Bellingham Cold Storage Teamsters On Brink of Strike
Strike by over 100 workers will cripple food supply chain in northern Washington
Teamsters Local 231 members at Bellingham Cold Storage (BCS) have voted unanimously to authorize a strike against their employer, after months of contract negotiations have led nowhere. The group of more than a hundred workers receive product from ships, run forklifts, and work in cold storage warehouses in Bellingham, Washington. These workers are a critical part of the supply chain for perishables, and if they were to strike, there would be a severe impact on the food supply chain.
Negotiations for a new contract started in November of 2020, and since then the two sides have met more than 20 times, despite the ongoing COVID-19 pandemic. However, even against the backdrop of a once-in-a-lifetime pandemic, BCS has insisted that healthcare for their hardworking employees is a luxury they do not deserve. Managers from the Company, which was recently bought by Seattle-based investment firm Joshua Green Corporation, approached the Teamsters with an insulting offer that would force our members to pay an absurd amount of their medical premiums out-of-pocket. When Teamster leadership demanded to know why the Company would make such an offer, Joshua Green Corporation Executive Vice-President Aaron Singleton admitted the Company’s goal was to invite government subsidies of their employees’ healthcare, saying “we want to incentivize our employees to seek other options for covering their dependents, such as Apple Health.” Although the Employer has since modified their medical proposal, Management’s offers on pension and wage increases were similarly insulting and demonstrated a complete lack of respect for the work their employees perform each day.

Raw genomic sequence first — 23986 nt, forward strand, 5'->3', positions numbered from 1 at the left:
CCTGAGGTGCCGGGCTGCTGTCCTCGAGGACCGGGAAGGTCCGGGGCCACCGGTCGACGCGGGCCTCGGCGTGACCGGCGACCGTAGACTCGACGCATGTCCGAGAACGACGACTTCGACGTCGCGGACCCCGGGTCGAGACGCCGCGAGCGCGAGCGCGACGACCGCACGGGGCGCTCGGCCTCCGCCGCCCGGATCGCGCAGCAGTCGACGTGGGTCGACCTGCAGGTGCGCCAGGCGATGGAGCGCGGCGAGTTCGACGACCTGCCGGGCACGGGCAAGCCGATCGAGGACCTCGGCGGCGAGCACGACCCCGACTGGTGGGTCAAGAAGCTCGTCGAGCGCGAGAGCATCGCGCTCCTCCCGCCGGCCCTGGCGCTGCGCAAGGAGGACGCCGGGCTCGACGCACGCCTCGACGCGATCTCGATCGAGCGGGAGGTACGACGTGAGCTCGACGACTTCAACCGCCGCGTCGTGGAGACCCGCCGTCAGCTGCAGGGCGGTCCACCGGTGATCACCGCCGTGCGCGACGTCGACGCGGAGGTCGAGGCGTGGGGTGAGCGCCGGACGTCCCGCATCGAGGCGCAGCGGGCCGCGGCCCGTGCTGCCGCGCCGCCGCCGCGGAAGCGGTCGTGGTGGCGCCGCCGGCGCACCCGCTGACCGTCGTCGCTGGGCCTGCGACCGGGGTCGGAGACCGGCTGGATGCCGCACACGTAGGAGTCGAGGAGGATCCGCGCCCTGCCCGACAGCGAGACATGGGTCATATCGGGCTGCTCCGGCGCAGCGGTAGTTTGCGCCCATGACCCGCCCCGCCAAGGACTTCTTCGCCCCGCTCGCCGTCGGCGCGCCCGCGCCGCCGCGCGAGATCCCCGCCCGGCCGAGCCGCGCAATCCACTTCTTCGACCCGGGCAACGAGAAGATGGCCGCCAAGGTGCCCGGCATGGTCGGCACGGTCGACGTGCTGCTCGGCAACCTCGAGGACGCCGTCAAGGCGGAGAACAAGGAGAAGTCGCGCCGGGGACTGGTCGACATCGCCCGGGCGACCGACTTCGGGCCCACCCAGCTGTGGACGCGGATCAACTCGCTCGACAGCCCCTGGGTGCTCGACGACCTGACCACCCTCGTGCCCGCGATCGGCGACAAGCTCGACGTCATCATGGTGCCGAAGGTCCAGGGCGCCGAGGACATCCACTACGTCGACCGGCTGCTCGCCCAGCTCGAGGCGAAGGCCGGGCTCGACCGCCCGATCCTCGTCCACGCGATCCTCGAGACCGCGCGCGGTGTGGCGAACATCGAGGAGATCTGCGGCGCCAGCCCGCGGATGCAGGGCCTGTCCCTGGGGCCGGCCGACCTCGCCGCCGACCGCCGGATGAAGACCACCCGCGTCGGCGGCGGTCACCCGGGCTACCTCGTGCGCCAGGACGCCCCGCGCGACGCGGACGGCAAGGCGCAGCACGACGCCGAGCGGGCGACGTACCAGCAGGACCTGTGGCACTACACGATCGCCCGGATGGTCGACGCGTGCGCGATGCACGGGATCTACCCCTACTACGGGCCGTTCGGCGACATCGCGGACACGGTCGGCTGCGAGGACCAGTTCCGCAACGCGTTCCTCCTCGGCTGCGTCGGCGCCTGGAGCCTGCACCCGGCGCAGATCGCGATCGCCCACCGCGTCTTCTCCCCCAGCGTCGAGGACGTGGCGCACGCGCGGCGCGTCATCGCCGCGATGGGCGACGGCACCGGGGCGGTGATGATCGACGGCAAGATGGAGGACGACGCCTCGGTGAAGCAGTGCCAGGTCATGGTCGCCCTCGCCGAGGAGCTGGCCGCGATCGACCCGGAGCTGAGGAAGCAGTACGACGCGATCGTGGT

“We are reasonable people, but there was nothing remotely reasonable about BCS’s contract offer – and our group is more than willing to strike to prove that,” said Teamsters Local 231 Secretary-Treasurer Rich Ewing. “This investment company wants to make money, but we will not allow them to make that money by scooping it out of our members’ pockets. These Teamsters are not rich, but they work hard and they deserve to be respected and compensated for that. To say they should seek government-subsidized healthcare is insulting beyond words.”
“Approximately 80% of the membership attended the strike authorization vote, and the vote was unanimous,” Ewing continued. “I think this tells BCS management everything they need to know. A strike is always a last resort, but if that’s what our members need to do to get respect, then believe me, we will head to the street with picket signs.”
Founded in 1909, Teamsters Local 231 represents 2,200 members across a wide variety of industries.